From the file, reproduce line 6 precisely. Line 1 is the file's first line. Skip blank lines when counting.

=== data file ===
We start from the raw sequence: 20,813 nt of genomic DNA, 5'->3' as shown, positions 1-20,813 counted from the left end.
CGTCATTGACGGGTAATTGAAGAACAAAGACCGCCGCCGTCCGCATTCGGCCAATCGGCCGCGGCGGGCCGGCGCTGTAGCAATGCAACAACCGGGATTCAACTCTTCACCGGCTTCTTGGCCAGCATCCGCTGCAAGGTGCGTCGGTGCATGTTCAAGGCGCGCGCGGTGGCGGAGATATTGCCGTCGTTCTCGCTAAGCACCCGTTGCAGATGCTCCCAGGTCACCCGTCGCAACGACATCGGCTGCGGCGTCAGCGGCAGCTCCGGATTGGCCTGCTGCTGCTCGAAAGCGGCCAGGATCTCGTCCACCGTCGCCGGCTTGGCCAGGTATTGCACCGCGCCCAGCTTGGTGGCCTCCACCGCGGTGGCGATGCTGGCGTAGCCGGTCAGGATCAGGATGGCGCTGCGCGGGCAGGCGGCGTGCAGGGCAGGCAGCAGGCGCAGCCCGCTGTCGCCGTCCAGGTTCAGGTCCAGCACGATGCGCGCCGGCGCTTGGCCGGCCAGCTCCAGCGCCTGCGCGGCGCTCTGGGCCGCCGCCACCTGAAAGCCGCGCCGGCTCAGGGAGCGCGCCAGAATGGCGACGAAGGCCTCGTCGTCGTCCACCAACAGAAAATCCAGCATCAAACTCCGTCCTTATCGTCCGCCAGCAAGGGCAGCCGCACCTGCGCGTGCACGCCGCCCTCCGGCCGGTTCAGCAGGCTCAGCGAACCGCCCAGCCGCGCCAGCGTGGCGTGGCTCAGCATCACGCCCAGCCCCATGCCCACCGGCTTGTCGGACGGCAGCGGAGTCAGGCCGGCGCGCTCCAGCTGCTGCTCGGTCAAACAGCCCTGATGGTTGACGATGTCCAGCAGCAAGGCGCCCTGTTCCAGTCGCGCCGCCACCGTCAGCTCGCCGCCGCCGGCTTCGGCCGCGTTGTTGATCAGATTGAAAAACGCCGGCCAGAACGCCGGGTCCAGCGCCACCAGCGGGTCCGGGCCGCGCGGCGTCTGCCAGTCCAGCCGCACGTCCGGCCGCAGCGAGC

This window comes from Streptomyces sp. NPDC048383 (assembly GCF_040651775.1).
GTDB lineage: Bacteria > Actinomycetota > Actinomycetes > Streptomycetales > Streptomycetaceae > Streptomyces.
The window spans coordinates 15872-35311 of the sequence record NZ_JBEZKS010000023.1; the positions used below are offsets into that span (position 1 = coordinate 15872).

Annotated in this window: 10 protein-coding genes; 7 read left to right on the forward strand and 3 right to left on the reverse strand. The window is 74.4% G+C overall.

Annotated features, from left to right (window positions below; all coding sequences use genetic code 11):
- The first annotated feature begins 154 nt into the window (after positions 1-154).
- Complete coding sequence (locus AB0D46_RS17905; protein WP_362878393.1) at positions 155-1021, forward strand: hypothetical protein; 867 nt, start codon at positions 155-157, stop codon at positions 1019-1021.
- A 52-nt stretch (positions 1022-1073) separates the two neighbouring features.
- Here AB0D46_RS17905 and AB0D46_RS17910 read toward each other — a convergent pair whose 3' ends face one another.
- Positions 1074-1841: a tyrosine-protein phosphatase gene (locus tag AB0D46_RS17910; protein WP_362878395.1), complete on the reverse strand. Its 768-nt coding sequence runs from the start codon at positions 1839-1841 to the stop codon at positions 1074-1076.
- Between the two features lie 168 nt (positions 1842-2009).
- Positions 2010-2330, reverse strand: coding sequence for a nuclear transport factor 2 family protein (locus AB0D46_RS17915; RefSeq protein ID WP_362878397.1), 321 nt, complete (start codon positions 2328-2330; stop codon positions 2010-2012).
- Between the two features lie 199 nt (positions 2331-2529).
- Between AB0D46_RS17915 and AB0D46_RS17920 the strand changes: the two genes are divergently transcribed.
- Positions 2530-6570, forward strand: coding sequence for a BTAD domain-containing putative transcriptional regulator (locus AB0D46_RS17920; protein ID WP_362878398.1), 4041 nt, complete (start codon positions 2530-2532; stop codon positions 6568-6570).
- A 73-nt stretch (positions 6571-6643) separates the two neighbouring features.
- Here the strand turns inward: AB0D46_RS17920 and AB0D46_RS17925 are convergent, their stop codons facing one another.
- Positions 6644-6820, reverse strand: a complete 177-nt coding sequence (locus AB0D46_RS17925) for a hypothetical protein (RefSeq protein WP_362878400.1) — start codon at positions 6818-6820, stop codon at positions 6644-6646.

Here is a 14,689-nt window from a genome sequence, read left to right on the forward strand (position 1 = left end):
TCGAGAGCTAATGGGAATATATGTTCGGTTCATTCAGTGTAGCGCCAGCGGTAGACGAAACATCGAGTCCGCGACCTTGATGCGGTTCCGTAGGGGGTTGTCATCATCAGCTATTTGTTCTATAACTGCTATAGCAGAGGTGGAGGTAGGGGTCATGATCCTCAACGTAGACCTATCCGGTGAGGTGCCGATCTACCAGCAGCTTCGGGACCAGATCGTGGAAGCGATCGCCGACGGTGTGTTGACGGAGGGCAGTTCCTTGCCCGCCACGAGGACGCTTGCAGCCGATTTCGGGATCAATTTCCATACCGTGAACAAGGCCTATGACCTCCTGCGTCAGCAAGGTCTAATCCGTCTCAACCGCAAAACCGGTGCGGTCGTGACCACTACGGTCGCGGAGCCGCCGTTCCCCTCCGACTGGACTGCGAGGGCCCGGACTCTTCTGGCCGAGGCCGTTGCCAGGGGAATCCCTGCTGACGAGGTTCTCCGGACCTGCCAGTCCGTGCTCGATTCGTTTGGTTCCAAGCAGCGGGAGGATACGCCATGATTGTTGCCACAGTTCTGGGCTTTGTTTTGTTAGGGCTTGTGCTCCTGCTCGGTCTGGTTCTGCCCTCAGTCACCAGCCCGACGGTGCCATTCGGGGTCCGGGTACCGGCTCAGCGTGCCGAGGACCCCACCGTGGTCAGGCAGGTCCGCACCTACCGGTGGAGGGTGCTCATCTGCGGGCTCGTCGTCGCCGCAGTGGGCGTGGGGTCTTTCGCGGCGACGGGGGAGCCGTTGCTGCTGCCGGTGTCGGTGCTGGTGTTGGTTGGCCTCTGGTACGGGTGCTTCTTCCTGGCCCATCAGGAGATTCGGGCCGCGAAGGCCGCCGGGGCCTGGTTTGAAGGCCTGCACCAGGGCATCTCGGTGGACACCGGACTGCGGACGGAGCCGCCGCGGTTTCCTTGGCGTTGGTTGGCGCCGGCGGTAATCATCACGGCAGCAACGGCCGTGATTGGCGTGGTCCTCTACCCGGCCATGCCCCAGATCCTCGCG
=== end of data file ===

Annotated in this window: 10 protein-coding genes; 7 read left to right on the forward strand and 3 right to left on the reverse strand. The window is 74.4% G+C overall.